For a NEMA17 stepper, these would be very small change in a very brief event. I would start with installing current sensors on both phases, and then doing some signal processing on top of that.

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  • $\begingroup$ Thanks user77232 for the detailed reply. So when the extruder is in a hold (energized but not extruding), the filtered waveform won't have the sinusoid overall shape or the steps or microsteps, just a flat line at some level? The rotary encoder would only show if the filament is moving, not when it is supposed to move. I'm trying to determine both, and look for a discrepancy to decide the print needs to be paused. For actual movement, probably something like the Prusa scheme that uses an optical mouse camera to sense movement $\endgroup$ – Bill Waslo Apr 7 at 18:37
  • $\begingroup$ Though I'd use a rotary pinch wheel and sense movement of that with the mouse chip, to avoid issues with how various filaments reflect light. $\endgroup$ – Bill Waslo Apr 7 at 18:38
  • $\begingroup$ The rotary encoder seems like it might give false reports on some cases, such as printing slowly - with flexible filament for instance- with a very small nozzle, in which case the filament linear travel would be very, very slow. And then with a Volcano or Supervolcano at maximum melt rate, a geared-up rotary would spin like mad! $\endgroup$ – Bill Waslo Apr 7 at 18:38
  • $\begingroup$ You're in for some signal processing here. This becomes more of an electronics.stackexchange.com type question. $\endgroup$ – user77232 May 6 at 17:21
  • $\begingroup$ +1 for the idea of just putting a rotary encoder on -- much easier than processing the signals. $\endgroup$ – TextGeek May 15 at 15:19
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There is nothing you can do to monitor the extruder stepper motor to assure that filament is being fed when it should be fed. A common condition is where the filament binds but the extruder stepper continues to move as commanded. The drive pully strips the dents it presses in the filament, and grinds down the filament. The extruder still steps, and the filament does not.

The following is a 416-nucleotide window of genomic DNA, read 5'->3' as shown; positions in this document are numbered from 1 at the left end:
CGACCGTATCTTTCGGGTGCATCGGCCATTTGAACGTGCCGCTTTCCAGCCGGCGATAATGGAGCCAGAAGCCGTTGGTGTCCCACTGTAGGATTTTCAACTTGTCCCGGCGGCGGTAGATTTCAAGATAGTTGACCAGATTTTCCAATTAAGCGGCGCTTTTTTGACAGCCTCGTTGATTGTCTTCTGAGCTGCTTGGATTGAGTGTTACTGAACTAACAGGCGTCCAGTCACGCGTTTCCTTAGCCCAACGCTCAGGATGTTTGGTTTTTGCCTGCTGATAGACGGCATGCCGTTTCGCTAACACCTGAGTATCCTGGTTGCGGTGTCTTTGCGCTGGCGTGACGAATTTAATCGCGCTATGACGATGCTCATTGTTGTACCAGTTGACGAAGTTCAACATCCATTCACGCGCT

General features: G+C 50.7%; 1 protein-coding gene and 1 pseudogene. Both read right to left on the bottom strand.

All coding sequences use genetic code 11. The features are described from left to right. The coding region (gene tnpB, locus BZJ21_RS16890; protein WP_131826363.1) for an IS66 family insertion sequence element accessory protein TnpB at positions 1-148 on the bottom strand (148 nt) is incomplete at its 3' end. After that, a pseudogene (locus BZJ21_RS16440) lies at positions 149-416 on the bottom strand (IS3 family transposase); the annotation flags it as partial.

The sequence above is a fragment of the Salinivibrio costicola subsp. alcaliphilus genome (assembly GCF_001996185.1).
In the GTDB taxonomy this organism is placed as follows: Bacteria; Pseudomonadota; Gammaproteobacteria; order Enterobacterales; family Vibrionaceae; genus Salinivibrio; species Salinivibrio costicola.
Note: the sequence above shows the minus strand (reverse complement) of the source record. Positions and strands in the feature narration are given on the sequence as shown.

You can reduce this for particular filaments by increasing the pressure on the filament by the drive pully, but the optimum pressure varies with the filament. For instance, I've found that PET needs a lesser pressure than PLA.

@User77232 suggests using a separate rotary encoder to detect the motion of the filament through a different sensor. This may be better, since you can detect a filament jam with extruder motion. If you are using a PTFE tube to deliver filament to the extruder, the encoder can be mounted at the other end of the tube. You may need to make allowance for some compression and stretch of the filament in the tube, which could delay detecting "lack of movement".

I had hoped that the Triaminic TMC2100 chips (spec here) would provide detection of drive torque by watching the back EMF, but reading the spec didn't look helpful. There was an old patent (that should be long expired) that detected the current needed to move a stepper motor to achieve faster acceleration and quieter operation, but I didn't find on the Triaminic driver a useful torque limit signal. If one could detect the torque required, one could set a peek torque value that is lower than the initial filament strip torque.

Perhaps one could mount the extruder stepper motor with a compliant mount, perhaps something like a TPU or rubber material, and use a strain gauge to measure the stretch of the mount.